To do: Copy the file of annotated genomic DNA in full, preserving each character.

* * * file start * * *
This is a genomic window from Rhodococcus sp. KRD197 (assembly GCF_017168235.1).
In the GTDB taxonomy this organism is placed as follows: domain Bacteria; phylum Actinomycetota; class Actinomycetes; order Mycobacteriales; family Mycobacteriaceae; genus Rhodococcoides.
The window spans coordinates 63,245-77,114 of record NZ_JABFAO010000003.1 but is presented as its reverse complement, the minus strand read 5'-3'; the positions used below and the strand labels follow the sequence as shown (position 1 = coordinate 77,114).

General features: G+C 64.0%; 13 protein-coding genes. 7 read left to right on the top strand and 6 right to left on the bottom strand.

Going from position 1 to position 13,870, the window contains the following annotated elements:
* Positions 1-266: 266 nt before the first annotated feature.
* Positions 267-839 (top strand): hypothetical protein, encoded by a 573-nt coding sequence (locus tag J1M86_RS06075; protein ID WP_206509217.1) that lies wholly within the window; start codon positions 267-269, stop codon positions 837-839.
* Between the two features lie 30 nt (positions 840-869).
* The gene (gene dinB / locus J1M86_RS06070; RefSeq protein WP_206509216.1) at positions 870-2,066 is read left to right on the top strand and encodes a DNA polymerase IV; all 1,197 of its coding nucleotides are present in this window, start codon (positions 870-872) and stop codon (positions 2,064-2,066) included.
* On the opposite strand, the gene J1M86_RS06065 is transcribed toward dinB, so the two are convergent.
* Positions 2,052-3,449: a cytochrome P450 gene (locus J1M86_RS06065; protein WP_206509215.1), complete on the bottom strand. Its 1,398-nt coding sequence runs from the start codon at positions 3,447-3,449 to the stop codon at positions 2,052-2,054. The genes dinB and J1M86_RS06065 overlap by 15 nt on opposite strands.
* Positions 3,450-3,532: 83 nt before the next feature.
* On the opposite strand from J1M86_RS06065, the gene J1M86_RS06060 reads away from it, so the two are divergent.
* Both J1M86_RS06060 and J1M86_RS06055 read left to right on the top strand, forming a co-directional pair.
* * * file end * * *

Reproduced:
This is a genomic window from Rhodococcus sp. KRD197 (assembly GCF_017168235.1).
In the GTDB taxonomy this organism is placed as follows: domain Bacteria; phylum Actinomycetota; class Actinomycetes; order Mycobacteriales; family Mycobacteriaceae; genus Rhodococcoides.
The window spans coordinates 63,245-77,114 of record NZ_JABFAO010000003.1 but is presented as its reverse complement, the minus strand read 5'-3'; the positions used below and the strand labels follow the sequence as shown (position 1 = coordinate 77,114).

General features: G+C 64.0%; 13 protein-coding genes. 7 read left to right on the top strand and 6 right to left on the bottom strand.

Going from position 1 to position 13,870, the window contains the following annotated elements:
* Positions 1-266: 266 nt before the first annotated feature.
* Positions 267-839 (top strand): hypothetical protein, encoded by a 573-nt coding sequence (locus tag J1M86_RS06075; protein ID WP_206509217.1) that lies wholly within the window; start codon positions 267-269, stop codon positions 837-839.
* Between the two features lie 30 nt (positions 840-869).
* The gene (gene dinB / locus J1M86_RS06070; RefSeq protein WP_206509216.1) at positions 870-2,066 is read left to right on the top strand and encodes a DNA polymerase IV; all 1,197 of its coding nucleotides are present in this window, start codon (positions 870-872) and stop codon (positions 2,064-2,066) included.
* On the opposite strand, the gene J1M86_RS06065 is transcribed toward dinB, so the two are convergent.
* Positions 2,052-3,449: a cytochrome P450 gene (locus J1M86_RS06065; protein WP_206509215.1), complete on the bottom strand. Its 1,398-nt coding sequence runs from the start codon at positions 3,447-3,449 to the stop codon at positions 2,052-2,054. The genes dinB and J1M86_RS06065 overlap by 15 nt on opposite strands.
* Positions 3,450-3,532: 83 nt before the next feature.
* On the opposite strand from J1M86_RS06065, the gene J1M86_RS06060 reads away from it, so the two are divergent.
* Both J1M86_RS06060 and J1M86_RS06055 read left to right on the top strand, forming a co-directional pair.